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Glorfindel: In Him Was Light

     "I thought I saw a white figure that shone and did not grow dim like the others. Was that Glorfindel?" (Frodo at Rivendell; 'The Lord of the Rings')

Glorfindel: In Him Was Light

Contrary to Peter Jackson's movie production of "The Lord of the Rings", it was Glofindel, captain of the hosts of the house of Elrond, who found Frodo before they reached Rivendell, not Arwen. He handled Frodo with gentleness, yet urgency, knowing they were being pursued by the Black Riders. It was upon Glorfindel's horse that Frodo rode, or rather, was carried across the Fords of Bruinen. Glorfindel ran behind on foot, clad in white raiment, and the steadfastness equal to if not greater than Aragorn.

Let us look upon Glorfindel and understand him better. Of the house of Elrond, he was one of the mighty. Yet, his manner was gentle whenever he could afford to be so. When driven to fight there were few who could match him. It would seem that the light of Elendil coursed through his veins. Even Frodo remembers him as being one who was "a white figure that shone and did not dim". He handled Frodo, who at the time was mortally wounded, with gentleness and caring. He led the company with boldness amid his awareness of danger. He attacked, with Aragorn, with unrelenting fierceness. A major character cast in a minor role.

As Christians we are called to be "The light of the world," as Jesus said in Matthew 5:14. What exactly does that mean? Many of us have heard sermons on this, but somehow, for many, like me, the power of those words of our Lord are not seen in explanation of sermon. Rather they are seen in exhibition of power. Glorfindel is, to us, that exhibition of power. He is a foreshadow of the Christian warrior to come. I want you to notice the three main qualities of Glorfindel as they relate to what a Christian should be like.

First they must be gentle. We walk through the lands of the wounded. Those dressed in black are not the only ones who have felt the Mogul-blade of the enemy strike at their hearts. The businessman, who finds himself enslaved to a job he hates because of his love for his family, the wife who rarely sees that husband, the children who flounder in society without direction. Look at the bars and taverns in our city any night and wonder how deep the Mogul-blade has sunken in towards their heart. Do not think of how irresponsible they have become. Follow the example of Jesus, who while dying on the cross, heard the repentant cry of the thief dying beside Him. Jesus turned to him and said, "Today thou shalt be with Me in Paradise!" (Luke 23:43) Such wonderful love, such gentleness. This is the best and most powerful of all qualities the Christian must exhibit in their lives.

Second, the Christian must have boldness. Like Glorfindel, we must not merely be aware of the danger that surrounds us, and those we seek to help, but that we be prepared to stand firm with a steadfastness that comes from God Himself. In the book of Acts an incident takes place where Peter and John command that a lame man be healed, in the name of Jesus. Because of this boldness they are arrested, brought before the elders for trial, and because of that same boldness are set free. Yet, even upon reaching the brothers and sisters in Christ, they all prayed that they might be filled with God's boldness to preach His Word. This account is found in Acts 3:1-4:31. The accounting ends with the words, "And when they had prayed, the place was shaken where they were assembled together, and they were all filled with the Holy Ghost, and they spake the Word of God with boldness". This is the second quality a Christian should have, one that Glorfindel had.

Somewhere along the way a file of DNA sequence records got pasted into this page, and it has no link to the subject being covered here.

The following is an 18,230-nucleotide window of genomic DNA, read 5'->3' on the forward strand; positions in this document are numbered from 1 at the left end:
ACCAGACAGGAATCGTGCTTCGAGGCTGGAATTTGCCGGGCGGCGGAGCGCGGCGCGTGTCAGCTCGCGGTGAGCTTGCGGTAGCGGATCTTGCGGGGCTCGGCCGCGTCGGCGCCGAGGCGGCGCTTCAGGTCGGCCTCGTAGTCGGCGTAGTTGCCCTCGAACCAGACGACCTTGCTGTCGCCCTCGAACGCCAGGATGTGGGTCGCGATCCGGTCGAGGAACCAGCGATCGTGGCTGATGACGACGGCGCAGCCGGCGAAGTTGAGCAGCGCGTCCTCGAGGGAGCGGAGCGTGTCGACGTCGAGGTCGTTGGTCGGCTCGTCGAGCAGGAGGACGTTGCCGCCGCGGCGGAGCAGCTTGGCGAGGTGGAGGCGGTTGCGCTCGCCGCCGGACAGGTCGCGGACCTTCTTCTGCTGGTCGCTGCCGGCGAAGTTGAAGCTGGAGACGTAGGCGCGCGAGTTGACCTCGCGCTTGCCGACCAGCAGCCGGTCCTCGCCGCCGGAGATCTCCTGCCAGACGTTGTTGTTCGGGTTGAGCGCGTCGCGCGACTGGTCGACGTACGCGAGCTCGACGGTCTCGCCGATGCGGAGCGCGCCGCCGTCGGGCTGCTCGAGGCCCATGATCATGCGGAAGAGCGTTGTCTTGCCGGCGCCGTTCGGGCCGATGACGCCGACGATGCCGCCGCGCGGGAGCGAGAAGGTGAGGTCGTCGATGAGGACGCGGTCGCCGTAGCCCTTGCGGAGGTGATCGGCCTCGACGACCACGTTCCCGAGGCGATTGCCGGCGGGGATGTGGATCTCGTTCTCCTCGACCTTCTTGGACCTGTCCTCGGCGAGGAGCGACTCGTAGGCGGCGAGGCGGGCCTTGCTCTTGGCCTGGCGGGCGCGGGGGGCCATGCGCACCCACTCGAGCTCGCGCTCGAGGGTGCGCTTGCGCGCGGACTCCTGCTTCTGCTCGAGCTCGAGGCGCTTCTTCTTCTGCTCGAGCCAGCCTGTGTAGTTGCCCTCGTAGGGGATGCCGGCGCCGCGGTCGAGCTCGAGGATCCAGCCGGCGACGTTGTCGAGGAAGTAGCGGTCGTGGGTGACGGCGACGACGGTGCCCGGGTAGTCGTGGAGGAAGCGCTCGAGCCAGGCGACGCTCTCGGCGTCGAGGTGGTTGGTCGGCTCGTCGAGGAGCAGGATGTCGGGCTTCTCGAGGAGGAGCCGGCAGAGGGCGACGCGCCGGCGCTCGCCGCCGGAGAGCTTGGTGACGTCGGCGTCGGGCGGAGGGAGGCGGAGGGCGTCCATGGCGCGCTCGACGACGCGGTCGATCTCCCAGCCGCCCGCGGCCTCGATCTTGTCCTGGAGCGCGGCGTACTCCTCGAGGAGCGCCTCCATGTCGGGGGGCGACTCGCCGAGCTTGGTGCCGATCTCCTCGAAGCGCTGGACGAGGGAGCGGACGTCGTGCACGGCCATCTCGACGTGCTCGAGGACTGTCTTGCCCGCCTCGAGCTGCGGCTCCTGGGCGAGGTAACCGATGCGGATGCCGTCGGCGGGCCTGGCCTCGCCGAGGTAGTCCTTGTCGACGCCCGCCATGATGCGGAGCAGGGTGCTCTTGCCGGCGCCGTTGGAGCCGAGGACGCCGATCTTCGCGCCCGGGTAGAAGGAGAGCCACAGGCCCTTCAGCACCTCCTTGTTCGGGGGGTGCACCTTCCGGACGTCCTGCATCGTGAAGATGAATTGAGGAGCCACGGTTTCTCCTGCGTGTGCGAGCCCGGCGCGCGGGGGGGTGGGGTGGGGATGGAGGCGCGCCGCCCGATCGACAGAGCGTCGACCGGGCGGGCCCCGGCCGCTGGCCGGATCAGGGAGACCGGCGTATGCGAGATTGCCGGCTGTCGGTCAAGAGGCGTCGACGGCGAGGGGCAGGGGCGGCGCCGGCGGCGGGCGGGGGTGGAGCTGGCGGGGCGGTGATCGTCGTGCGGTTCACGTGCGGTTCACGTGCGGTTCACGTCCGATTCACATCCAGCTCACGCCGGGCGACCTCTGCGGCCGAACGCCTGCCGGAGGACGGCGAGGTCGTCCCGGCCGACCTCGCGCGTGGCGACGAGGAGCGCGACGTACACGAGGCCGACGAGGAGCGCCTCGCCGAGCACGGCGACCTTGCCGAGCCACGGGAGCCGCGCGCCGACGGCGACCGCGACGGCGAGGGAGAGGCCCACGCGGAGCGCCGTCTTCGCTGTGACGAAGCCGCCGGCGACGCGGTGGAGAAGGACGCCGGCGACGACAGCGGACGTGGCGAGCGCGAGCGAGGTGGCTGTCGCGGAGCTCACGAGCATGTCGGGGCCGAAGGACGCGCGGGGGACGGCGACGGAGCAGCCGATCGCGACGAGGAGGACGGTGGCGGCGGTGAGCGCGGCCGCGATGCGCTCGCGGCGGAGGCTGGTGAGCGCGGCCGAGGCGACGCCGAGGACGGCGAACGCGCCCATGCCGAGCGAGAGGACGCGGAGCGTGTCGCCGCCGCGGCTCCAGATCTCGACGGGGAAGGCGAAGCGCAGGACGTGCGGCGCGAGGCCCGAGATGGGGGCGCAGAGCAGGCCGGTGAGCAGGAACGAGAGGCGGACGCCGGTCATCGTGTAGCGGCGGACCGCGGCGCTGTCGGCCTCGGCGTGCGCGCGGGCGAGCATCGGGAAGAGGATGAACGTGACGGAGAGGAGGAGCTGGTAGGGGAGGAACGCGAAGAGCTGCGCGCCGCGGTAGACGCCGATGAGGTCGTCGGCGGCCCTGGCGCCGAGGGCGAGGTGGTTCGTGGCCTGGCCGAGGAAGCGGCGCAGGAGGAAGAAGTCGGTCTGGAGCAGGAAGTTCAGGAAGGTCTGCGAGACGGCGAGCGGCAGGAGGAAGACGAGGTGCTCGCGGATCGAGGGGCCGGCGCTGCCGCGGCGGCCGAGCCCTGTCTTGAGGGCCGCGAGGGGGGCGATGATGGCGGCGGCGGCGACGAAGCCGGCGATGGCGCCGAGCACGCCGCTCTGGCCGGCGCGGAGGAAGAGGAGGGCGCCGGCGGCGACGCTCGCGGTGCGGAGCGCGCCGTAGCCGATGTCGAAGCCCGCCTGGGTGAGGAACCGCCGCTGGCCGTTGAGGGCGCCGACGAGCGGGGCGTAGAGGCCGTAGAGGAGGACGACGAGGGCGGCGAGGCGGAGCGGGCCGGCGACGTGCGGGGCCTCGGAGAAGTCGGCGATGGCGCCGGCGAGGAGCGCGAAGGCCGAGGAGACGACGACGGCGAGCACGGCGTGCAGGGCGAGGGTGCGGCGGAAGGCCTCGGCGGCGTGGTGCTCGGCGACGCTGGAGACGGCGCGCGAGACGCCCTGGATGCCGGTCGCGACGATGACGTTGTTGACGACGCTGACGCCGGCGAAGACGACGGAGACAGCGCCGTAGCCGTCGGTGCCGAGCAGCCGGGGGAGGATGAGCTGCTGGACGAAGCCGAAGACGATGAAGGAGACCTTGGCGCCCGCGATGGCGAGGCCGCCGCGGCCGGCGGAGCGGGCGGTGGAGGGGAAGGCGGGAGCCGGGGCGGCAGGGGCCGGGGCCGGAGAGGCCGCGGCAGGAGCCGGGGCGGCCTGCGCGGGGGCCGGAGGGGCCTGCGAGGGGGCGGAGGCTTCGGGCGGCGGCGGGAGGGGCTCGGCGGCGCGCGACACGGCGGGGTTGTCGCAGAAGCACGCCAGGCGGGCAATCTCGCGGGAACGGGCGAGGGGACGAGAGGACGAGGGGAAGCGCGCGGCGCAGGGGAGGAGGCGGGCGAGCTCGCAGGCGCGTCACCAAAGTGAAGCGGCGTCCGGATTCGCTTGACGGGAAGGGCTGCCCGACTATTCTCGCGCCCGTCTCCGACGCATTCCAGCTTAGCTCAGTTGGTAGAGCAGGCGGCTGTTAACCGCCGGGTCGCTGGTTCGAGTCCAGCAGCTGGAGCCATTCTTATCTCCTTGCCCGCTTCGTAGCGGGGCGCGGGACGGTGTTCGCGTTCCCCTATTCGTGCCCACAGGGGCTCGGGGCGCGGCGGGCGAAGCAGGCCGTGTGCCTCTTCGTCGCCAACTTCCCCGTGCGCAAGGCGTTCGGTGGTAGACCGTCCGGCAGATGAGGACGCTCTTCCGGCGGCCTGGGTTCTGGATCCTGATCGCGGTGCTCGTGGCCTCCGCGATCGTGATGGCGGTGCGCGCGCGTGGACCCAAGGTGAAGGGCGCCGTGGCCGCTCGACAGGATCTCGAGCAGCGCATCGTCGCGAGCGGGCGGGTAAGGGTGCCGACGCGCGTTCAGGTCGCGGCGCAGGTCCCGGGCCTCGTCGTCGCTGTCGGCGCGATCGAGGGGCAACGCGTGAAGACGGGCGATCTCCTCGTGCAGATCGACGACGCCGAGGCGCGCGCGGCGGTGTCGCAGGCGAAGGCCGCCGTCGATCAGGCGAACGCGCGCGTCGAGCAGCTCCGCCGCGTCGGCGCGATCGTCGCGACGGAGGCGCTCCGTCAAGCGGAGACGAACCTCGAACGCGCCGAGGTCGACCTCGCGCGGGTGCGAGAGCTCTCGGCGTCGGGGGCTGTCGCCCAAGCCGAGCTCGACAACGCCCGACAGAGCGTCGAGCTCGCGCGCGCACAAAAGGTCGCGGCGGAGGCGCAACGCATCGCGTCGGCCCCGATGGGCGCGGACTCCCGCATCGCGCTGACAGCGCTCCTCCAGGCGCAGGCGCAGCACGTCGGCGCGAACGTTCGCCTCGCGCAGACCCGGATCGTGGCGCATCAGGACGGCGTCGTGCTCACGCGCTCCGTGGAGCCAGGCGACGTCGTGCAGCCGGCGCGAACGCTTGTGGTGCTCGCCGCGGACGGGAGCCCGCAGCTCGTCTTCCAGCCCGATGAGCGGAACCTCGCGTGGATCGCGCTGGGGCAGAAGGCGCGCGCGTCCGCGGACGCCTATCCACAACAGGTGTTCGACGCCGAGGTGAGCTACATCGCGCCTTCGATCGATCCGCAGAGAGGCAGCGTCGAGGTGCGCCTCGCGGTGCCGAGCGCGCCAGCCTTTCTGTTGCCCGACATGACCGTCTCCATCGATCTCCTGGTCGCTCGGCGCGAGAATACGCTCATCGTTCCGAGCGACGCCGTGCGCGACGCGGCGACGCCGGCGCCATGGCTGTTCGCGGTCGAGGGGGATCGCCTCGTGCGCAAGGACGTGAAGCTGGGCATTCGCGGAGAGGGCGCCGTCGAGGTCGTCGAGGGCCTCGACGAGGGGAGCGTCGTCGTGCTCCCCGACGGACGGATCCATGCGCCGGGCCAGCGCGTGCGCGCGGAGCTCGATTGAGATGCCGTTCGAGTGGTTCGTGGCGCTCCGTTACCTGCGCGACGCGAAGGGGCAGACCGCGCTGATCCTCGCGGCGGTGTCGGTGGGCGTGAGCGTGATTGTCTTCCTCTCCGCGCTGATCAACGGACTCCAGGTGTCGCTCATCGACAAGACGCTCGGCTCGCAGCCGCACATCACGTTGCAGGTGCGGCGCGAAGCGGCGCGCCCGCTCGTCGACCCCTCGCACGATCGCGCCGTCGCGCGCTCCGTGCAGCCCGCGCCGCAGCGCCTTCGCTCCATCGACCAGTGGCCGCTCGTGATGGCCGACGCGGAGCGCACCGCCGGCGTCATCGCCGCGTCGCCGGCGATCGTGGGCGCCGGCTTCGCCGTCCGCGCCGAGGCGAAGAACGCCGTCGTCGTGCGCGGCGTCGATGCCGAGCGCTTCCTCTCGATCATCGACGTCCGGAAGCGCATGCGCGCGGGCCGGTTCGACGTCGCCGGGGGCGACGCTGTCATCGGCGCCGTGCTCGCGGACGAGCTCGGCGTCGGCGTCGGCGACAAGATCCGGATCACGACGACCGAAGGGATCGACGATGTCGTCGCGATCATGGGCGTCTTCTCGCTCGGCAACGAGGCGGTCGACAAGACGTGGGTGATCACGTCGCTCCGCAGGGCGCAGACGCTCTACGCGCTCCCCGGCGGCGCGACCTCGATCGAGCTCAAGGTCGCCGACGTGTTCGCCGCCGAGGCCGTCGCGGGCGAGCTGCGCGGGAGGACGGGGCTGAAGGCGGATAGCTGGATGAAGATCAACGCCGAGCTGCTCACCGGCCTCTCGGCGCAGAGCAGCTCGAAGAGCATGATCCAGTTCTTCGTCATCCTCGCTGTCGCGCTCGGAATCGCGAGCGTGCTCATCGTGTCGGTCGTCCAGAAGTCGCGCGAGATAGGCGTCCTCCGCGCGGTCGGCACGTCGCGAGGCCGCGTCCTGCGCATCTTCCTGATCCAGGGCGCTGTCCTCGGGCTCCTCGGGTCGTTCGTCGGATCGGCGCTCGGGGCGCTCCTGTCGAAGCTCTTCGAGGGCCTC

Third, there must be a fierceness to our attack, but we need to remember who we are attacking. Glorfindel knew his enemy and attacked with such fierceness that the horses of the riders were thrown into madness. Our enemy, usually, is not another person, but from among the armies of Satan's demons. If one has been misled, we aren't to injure that person further. Instead we are to attack that which holds him or her prisoner. Our attack against the enemy should and must be fierce. Our treatment of those misled or ensnared by the enemy must be with love and gentleness.

None of these teachings are new, but thanks to J.R.R. Tolkien and his character Glorfindel, we can see them from a different perspective than we may have seen them before. We can see these qualities being lived out through the lordly elf. In so seeing this anew we can see these teachings as if they were new teachings.

May it be said of you by those who talk to you, that "you shone and did not dim like the others". May you allow Jesus to reside in you so fully, by the power of His Holy Spirit, that the light and glory of God is unmistakable. This is not something we can attain in our own power. Go back to the above account of Peter and John in the book of Acts. They PRAYED for the boldness of God. God answered and was glorified in them, even to the point that we look upon them as great warriors of the faith. If it had been you, if you were the one brought before the council, beaten and commanded not to preach in the name of Jesus, would you have been filled with such boldness? Would you wish to live a life like that? Then find the power in the same place as they, on your knees in prayer.

     “Then spake Jesus again unto them, saying, I am the light of the world: he that followeth me shall not walk in darkness, but shall have the light of life.” (John 8:12)